Archbishop of Canterbury: to pass this legislation will be to commit ourselves to an adventure of faith and hope. ‘It will be hard work’, and we need a fresh embrace of one another in love. This legislation allows us all to move forwards together…we must mean it, in how we now live and work together. The House of Bishops mean what we say. We must not understate the significance of what we can do now. The world needs to know that we love one another as Christ has loved us.
John Spence, an appointed member of the Archbishops Council, speaks about his blindness. When it struck he was consigned to a hopelessness about work. With faith, and support, and being adaptable, he became Managing Director of Lloyds. He discovered a new world, where disabled people are part of a rich diversity, not abandoned. This took trust. Such trust can be a feature of what we do. He speaks to people who may be opposed, and says that trust can lead to wonderful things. Today is a celebration of a ‘coalition of consciences around the risen Christ’. Fabulous. And now I am crying again.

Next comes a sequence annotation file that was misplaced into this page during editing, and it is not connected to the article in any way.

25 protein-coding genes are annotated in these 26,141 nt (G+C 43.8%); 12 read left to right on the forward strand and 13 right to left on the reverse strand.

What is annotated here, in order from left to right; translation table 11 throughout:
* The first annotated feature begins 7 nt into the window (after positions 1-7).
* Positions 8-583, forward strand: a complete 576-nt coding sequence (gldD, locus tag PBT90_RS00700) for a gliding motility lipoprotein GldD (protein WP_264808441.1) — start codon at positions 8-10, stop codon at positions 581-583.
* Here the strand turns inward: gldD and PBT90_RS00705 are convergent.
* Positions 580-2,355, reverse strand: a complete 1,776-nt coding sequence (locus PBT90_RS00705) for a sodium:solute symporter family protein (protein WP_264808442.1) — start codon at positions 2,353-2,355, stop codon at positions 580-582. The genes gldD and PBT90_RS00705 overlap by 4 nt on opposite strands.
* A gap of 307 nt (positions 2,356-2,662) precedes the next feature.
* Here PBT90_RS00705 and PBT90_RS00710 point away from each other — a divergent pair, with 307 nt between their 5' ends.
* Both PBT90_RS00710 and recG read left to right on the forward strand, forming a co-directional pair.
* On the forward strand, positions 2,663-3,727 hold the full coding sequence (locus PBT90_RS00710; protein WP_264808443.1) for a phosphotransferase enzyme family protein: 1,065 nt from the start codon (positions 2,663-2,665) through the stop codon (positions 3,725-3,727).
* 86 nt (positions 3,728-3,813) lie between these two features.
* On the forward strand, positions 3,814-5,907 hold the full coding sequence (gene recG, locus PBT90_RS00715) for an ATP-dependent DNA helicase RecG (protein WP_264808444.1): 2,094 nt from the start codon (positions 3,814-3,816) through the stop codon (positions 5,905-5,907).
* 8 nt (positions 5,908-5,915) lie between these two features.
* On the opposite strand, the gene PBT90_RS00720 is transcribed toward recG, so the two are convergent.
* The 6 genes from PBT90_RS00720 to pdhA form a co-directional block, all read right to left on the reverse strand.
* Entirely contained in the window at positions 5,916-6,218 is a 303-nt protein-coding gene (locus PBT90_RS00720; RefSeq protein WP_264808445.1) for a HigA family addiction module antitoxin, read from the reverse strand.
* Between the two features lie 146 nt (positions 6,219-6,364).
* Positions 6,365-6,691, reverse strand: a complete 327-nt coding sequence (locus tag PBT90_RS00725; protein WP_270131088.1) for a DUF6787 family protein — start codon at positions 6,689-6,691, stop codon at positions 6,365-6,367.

The Bishop of Rochester is now summing up. Then we will vote.
We normally receive votes in silence and with restraint, and we are to do so again until all the business is done.
Bishops Yes: 37 No: 2 Abs 1
Clergy Yes: 162 No: 25 Abs 4
Laity Yes: 152 No 45 Abs 5
It has passed. Crying again.
And, if you’ll forgive me, I’ll stop now. The rest is consequent legislation.
I am as thrilled as can be – especially for those who what laboured so ard and so long.
Thank you for reading. You’ve all been very nice.